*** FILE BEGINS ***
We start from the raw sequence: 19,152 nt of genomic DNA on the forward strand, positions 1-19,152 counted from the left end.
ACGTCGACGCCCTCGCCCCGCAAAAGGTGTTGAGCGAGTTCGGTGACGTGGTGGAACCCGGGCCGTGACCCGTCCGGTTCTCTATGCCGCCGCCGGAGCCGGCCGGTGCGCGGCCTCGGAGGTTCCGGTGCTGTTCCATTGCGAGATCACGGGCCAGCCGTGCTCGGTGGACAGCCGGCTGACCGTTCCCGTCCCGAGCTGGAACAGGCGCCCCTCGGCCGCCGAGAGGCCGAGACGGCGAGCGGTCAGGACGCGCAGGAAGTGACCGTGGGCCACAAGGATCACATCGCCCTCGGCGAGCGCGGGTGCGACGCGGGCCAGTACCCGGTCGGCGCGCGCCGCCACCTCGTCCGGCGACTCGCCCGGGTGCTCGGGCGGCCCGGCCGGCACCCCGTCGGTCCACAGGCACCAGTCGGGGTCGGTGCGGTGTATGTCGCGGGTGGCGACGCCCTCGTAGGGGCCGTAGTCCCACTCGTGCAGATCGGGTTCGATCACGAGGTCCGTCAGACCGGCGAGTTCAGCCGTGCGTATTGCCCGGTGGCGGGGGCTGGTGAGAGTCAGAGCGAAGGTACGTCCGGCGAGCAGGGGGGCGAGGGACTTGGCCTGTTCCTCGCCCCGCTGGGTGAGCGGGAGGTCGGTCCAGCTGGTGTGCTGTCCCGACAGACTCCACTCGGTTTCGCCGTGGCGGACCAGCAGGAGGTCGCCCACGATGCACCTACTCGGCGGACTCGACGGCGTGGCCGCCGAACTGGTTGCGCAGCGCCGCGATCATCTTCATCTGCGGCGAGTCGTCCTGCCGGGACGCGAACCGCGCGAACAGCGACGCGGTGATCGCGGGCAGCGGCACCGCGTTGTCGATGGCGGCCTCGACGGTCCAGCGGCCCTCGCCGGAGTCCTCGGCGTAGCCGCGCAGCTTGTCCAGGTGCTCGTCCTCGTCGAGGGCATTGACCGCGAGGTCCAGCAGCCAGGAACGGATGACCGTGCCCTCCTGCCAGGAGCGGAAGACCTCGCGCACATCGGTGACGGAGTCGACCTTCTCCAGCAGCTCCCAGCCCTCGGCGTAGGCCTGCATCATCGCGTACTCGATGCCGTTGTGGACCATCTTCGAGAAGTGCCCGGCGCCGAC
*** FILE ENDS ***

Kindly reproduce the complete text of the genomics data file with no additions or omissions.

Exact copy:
We start from the raw sequence: 19,152 nt of genomic DNA on the forward strand, positions 1-19,152 counted from the left end.
ACGTCGACGCCCTCGCCCCGCAAAAGGTGTTGAGCGAGTTCGGTGACGTGGTGGAACCCGGGCCGTGACCCGTCCGGTTCTCTATGCCGCCGCCGGAGCCGGCCGGTGCGCGGCCTCGGAGGTTCCGGTGCTGTTCCATTGCGAGATCACGGGCCAGCCGTGCTCGGTGGACAGCCGGCTGACCGTTCCCGTCCCGAGCTGGAACAGGCGCCCCTCGGCCGCCGAGAGGCCGAGACGGCGAGCGGTCAGGACGCGCAGGAAGTGACCGTGGGCCACAAGGATCACATCGCCCTCGGCGAGCGCGGGTGCGACGCGGGCCAGTACCCGGTCGGCGCGCGCCGCCACCTCGTCCGGCGACTCGCCCGGGTGCTCGGGCGGCCCGGCCGGCACCCCGTCGGTCCACAGGCACCAGTCGGGGTCGGTGCGGTGTATGTCGCGGGTGGCGACGCCCTCGTAGGGGCCGTAGTCCCACTCGTGCAGATCGGGTTCGATCACGAGGTCCGTCAGACCGGCGAGTTCAGCCGTGCGTATTGCCCGGTGGCGGGGGCTGGTGAGAGTCAGAGCGAAGGTACGTCCGGCGAGCAGGGGGGCGAGGGACTTGGCCTGTTCCTCGCCCCGCTGGGTGAGCGGGAGGTCGGTCCAGCTGGTGTGCTGTCCCGACAGACTCCACTCGGTTTCGCCGTGGCGGACCAGCAGGAGGTCGCCCACGATGCACCTACTCGGCGGACTCGACGGCGTGGCCGCCGAACTGGTTGCGCAGCGCCGCGATCATCTTCATCTGCGGCGAGTCGTCCTGCCGGGACGCGAACCGCGCGAACAGCGACGCGGTGATCGCGGGCAGCGGCACCGCGTTGTCGATGGCGGCCTCGACGGTCCAGCGGCCCTCGCCGGAGTCCTCGGCGTAGCCGCGCAGCTTGTCCAGGTGCTCGTCCTCGTCGAGGGCATTGACCGCGAGGTCCAGCAGCCAGGAACGGATGACCGTGCCCTCCTGCCAGGAGCGGAAGACCTCGCGCACATCGGTGACGGAGTCGACCTTCTCCAGCAGCTCCCAGCCCTCGGCGTAGGCCTGCATCATCGCGTACTCGATGCCGTTGTGGACCATCTTCGAGAAGTGCCCGGCGCCGAC